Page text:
Summit hopes

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Summit hopes

At summit meetings during the age of imperialism, the direction of the world was designed with the interests and opinions of small and weak countries completely ignored. When leaders of the Allied Nations met in Cairo, Yalta and Potsdam seven decades ago, they drew up a semi-permanent division of the Korean Peninsula while promising independence for Korea. The moment remains a regretful and frustrating chapter in the history of Korea. So it is an instinctive reaction of Koreans to be skeptical of summit meetings or conferences with powerful nations.

This fall is the season of summits, with so many meetings scheduled. In early September, a Korea-China summit meeting is to be held in Beijing, followed by a U.S.-China summit in Washington, and then a Korea-U.S. summit in October. Leaders will attend the United Nations General Assembly in September to discuss sustainable development. In December, the Paris Climate Change Conference will be held. In addition, a postponed trilateral summit among Korea, China and Japan and a Korea-Japan summit will be held in Seoul this fall. Significant meetings of the leaders to determine peace and the future of the world will continue one after another.

Korea, which has been a victim of power diplomacy since the late 19th century, has reason to be more active and aggressive in the upcoming summit diplomacy. First, Korea has secured international status and gained confidence after overcoming the devastation of the 1950-53 Korean War and the Cold War and successfully joining the ranks of the developed nations through remarkable industrialization and democratization. Second, an aggressive pursuit of peace diplomacy has become a priority for us as uncomfortable relations between China and the United States on top of elevated inter-Korean tensions only aggravate the risk of a war, especially the threat of a nuclear war on the Korean Peninsula. Third, President Park Geun-hye’s special status and position as a key player in such diplomatic efforts could provide a great driving force to Korea’s peace and reunification strategy.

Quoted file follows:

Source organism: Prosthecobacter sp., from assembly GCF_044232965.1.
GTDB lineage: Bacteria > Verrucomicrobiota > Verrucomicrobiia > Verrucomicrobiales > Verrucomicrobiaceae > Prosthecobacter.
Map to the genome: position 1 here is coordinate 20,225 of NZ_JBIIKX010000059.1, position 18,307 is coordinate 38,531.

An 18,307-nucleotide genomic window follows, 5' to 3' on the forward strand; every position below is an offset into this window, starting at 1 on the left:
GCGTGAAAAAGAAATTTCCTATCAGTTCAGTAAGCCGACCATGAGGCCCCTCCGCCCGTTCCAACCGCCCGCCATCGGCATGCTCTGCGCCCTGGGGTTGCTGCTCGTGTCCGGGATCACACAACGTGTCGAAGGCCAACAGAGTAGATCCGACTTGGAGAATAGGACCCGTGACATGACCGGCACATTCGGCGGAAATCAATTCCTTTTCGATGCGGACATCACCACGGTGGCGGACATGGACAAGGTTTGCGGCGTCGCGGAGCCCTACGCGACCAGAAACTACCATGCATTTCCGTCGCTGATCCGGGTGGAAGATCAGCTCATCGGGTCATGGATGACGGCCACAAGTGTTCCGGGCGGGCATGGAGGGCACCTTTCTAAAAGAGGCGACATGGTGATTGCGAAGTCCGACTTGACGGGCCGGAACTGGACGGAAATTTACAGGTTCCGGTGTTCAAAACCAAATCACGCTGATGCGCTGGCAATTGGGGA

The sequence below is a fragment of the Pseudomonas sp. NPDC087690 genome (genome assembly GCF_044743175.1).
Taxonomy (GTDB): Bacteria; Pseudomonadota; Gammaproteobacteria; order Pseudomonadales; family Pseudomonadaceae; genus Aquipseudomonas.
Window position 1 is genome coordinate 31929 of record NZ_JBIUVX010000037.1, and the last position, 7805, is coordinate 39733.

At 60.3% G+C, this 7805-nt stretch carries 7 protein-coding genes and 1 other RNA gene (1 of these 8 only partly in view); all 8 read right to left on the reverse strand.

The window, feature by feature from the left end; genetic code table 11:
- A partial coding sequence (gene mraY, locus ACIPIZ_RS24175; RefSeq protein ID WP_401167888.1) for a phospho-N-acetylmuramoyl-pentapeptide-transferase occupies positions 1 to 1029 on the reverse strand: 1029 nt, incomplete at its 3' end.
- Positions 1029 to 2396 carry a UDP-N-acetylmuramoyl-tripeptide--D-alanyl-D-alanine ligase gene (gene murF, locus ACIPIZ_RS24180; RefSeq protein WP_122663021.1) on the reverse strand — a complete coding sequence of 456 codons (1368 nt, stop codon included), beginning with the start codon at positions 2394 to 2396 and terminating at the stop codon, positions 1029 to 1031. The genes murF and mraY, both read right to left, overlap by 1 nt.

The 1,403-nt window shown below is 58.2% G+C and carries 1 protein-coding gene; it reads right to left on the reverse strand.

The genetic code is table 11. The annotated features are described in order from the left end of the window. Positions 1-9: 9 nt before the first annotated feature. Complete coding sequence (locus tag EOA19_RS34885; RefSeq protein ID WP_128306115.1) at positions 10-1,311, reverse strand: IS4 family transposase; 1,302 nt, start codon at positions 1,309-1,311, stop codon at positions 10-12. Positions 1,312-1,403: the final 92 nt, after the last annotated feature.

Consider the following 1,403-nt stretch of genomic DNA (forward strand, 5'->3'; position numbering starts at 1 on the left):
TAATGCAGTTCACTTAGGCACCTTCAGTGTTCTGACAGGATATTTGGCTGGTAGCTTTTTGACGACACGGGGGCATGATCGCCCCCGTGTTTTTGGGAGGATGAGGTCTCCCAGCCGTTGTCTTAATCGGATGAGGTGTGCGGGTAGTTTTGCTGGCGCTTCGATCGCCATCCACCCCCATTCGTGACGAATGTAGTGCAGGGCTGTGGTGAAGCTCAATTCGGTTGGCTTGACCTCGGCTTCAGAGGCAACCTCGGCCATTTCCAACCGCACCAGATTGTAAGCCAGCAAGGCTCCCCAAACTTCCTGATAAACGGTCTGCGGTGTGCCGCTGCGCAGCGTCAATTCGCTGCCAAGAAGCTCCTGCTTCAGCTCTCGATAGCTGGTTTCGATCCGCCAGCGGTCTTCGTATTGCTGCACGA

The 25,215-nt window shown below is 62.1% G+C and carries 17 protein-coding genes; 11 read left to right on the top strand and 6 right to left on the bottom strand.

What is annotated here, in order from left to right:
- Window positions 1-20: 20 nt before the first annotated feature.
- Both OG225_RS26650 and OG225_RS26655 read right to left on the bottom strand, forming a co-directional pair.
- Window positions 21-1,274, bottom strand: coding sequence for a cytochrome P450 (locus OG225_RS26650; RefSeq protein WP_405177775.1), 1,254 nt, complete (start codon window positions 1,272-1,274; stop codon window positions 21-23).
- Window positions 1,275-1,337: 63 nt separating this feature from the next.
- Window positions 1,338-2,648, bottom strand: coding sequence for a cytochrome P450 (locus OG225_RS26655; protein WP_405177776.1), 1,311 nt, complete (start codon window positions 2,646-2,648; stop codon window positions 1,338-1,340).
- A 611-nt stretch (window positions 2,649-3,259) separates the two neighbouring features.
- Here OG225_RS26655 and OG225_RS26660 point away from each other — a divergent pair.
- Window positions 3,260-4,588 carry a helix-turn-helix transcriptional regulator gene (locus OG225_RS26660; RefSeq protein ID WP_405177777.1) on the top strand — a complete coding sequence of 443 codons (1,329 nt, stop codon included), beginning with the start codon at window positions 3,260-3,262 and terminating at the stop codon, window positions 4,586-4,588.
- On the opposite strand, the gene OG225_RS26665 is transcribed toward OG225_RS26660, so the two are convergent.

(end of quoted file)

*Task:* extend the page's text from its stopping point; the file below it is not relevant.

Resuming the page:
A summit is more than an official meeting between the chief executives of two countries. Outcomes of summit meetings often depend on the personal relations of the leaders. A mutual sense of closeness, friendship, respect for morality and honesty, and personal trust to resolve challenges together can be the driving force for successful meetings. It is known domestically and internationally that U.S. President Barack Obama and Chinese President Xi Jinping personally like - and trust - President Park Geun-hye. Not many national leaders maintain such close relationships with both Obama and Xi. Now, we have arrived at a stage to exploit President Park’s special status - a major asset in Korean diplomacy - to realize a peace and reunification strategy.

The biggest threat to peace in the Korean Peninsula and Asia originates from North Korea’s extreme isolation from the international community. It is time to encourage the North to prepare for peace rather than a war. Seoul and Pyongyang must work together and play a central role in creating peace in the peninsula and throughout Asia. Also, Washington and Beijing’s irresponsible stances as bystanders with passive, status quo policies need to be modified as soon as possible. North Korea’s nuclear program could bring catastrophe by amplifying threats not only on Korea and Japan but also on America and China. In her own summit meetings, President Park must urge Obama and Xi to work out a historic compromise to attain peaceful reunification of the peninsula and a peace maintenance system in the Asia-Pacific region.

If the United States and China can reach a grand compromise, they can also jointly respond to the instability of the global economy in addition to alleviating security tensions. The 2013 summit between Obama and Xi in California was disappointing in many ways. For instance, the laid-back attitudes of the two superpowers, which turned a blind eye to the North’s mounting nuclear tensions, have forced us to pay a big price: elevated tension and severed dialogue. We can hardly let the 70th anniversary of the end of World War II and the division of the Korean Peninsula pass without making any meaningful progress. The peaceful unification of the peninsula and the peace of the Asia-Pacific region and the world are both an interconnected dream and challenge.

President Park needs to explain the responsibilities and measures that Korea can handle for peace. It may be burdensome for now, but she needs to precisely convey Korea’s basic stance that will serve as a basis for long-term mutual trust. But such measures can be only valid when the United States and China can take joint steps in an inclusive manner. Let’s hope for summit meetings that will become historic turning points for the age of peace. Translation by the Korea JoongAng Daily staff

JoongAng Ilbo, Aug. 24, Page 31

*The author is a former prime minister and an advisor to the JoongAng Ilbo.

by Lee Hong-koo

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